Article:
Aug 16 2022 05:09 PM
Aug 16 2022 05:09 PM
I have a customer who is migrating from on-premises to Azure. They currently use Direct Access for their on premises access. They wish to start using Always On VPN for its extra features until they have completed their migration to Azure and no longer require access to on-premises services.
They were asking about device tunnels.
One of the requirements for Device Tunnels is that the device is domain joined. The assumption is that this is AD Domain joined and not Azure AD joined?
Would hybrid joined work ?
Or does it need to be pure AD Domain joined?
Understand a user based tunnel can be established from an Azure AD Joined device.
This is only for the migration period as they move to Azure. Once in Azure they will no longer use the VPN. (Nothing will be on premises).
They are using Intune now and want to build new laptops using autopilot going forward so want to AAD join the new laptops but still allow them access to on-premises. My assumption is that on these devices they will need to use a user based tunnel.
They will still have hybrid joined laptops through the transition. So will use Intune to manage all the laptops.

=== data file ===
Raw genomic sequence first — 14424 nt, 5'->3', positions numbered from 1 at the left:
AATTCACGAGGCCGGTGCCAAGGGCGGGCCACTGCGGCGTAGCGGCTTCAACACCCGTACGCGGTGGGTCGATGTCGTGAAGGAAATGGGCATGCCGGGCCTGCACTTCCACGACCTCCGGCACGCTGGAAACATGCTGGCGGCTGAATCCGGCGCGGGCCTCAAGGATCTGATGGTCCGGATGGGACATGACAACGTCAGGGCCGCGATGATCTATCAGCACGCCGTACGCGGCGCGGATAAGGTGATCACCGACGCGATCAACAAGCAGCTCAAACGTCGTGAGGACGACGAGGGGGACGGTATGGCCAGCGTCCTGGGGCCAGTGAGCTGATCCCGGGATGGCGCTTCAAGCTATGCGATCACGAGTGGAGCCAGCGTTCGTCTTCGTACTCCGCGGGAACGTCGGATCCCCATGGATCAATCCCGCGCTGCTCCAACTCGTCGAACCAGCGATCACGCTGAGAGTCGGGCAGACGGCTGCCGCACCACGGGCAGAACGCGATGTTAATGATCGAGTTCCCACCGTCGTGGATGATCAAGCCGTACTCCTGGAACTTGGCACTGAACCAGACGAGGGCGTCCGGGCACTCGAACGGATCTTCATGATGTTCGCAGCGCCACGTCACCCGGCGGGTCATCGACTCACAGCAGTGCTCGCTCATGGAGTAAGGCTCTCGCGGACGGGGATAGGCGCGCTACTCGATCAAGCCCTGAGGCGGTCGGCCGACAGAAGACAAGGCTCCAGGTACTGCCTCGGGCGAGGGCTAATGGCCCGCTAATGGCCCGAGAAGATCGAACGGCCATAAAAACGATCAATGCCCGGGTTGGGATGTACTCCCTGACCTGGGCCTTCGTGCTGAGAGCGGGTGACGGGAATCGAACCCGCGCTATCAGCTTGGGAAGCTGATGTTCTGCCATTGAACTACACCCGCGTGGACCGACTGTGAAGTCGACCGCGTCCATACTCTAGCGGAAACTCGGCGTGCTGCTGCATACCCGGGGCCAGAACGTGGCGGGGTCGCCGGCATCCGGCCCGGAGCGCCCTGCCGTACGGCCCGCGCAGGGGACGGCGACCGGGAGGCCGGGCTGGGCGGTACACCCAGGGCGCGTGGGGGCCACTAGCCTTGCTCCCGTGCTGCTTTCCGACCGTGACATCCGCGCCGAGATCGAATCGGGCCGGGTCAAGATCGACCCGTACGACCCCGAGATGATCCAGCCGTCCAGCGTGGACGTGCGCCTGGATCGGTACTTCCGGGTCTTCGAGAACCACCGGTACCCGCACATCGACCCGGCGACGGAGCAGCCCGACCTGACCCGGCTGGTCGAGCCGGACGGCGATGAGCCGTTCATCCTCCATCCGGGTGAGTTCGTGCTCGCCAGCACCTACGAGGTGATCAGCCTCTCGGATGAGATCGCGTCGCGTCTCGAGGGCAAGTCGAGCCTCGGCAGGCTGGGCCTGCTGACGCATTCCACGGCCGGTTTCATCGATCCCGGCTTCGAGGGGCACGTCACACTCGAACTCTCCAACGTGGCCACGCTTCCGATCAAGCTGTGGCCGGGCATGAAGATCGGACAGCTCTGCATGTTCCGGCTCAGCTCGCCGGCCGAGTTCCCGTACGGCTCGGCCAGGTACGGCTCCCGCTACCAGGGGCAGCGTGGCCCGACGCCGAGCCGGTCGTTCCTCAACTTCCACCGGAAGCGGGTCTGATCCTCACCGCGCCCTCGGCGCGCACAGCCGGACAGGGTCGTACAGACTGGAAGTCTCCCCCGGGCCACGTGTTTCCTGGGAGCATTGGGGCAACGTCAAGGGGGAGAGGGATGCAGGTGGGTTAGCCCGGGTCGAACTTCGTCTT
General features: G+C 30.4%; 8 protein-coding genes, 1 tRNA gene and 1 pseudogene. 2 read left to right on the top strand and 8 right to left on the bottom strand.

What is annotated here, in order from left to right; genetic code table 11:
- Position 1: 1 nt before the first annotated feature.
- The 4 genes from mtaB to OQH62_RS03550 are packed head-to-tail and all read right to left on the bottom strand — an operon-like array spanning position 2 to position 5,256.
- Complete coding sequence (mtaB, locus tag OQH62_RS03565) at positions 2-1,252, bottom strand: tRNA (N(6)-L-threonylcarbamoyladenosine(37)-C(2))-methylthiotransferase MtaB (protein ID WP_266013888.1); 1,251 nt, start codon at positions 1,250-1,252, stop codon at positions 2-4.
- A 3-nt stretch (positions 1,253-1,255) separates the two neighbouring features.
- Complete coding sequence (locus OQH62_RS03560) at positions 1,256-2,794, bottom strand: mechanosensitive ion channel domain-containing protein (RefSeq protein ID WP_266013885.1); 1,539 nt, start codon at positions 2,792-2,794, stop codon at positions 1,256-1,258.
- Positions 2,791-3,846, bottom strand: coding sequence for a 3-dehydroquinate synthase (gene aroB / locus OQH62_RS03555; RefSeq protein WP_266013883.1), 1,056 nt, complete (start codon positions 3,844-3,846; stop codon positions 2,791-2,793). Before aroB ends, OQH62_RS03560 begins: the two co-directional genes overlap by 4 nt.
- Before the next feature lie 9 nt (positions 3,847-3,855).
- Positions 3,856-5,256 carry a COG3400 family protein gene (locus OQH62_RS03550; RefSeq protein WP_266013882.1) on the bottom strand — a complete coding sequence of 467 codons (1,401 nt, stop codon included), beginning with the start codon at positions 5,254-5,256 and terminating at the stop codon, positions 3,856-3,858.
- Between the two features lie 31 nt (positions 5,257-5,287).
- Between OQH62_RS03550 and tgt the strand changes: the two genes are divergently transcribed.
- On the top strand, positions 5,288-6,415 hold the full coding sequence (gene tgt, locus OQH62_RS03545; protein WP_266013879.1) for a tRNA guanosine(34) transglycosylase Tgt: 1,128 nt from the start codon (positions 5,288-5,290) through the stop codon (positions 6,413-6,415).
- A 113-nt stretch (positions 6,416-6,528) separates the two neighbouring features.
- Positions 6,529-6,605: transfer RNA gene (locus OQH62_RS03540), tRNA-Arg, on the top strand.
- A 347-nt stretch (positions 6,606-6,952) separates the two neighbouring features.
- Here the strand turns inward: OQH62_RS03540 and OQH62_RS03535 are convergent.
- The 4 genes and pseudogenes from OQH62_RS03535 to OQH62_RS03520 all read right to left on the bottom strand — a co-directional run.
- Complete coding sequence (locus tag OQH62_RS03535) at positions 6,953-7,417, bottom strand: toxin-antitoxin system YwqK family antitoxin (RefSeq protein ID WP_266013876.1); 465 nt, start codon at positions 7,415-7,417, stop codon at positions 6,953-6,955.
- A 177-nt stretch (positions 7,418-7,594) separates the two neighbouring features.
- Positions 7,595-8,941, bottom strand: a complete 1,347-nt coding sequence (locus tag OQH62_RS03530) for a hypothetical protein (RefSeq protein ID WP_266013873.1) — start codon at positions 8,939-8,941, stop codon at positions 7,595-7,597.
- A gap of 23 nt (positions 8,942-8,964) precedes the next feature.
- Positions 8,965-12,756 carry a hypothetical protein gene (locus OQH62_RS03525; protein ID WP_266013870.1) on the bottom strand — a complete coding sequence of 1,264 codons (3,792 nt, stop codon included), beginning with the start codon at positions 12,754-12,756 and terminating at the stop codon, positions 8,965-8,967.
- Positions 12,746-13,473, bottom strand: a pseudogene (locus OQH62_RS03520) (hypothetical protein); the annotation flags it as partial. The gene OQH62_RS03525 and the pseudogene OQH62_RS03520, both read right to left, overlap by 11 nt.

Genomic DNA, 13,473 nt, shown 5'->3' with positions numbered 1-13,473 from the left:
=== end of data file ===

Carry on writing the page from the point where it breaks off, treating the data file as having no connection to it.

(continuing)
Thanks and regards
Aug 17 2022 08:13 AM
To support an Always On VPN device tunnel the endpoint must be domain joined. This can be exclusively on-premises Active Directory or hybird Azure AD joined. Either will work. Also, the endpoint must be running Windows Enterprise Edition. You can deploy a device tunnel to Professional Edition clients, but it won't connect automatically.
If you customer is moving from DirectAccess to Always On VPN, it is best to use the user tunnel for on-premises access. The device tunnel will work, but it isn't really designed for that. Details here.
Hope that helps!
Aug 17 2022 05:45 PM
Aug 17 2022 05:52 PM
I agree. For your hybrid Azure AD joined devices you might consider using the device tunnel as a supplement to the user tunnel. It is helpful for domain-joined devices because it provides pre-logon connectivity to domain controllers, which is helpful for scenarios where user might need to logon without cached credentials. Commonly this occurs when users are provided a new device in the field (Autopilot, for example), but it can also be helpful to streamline password resets.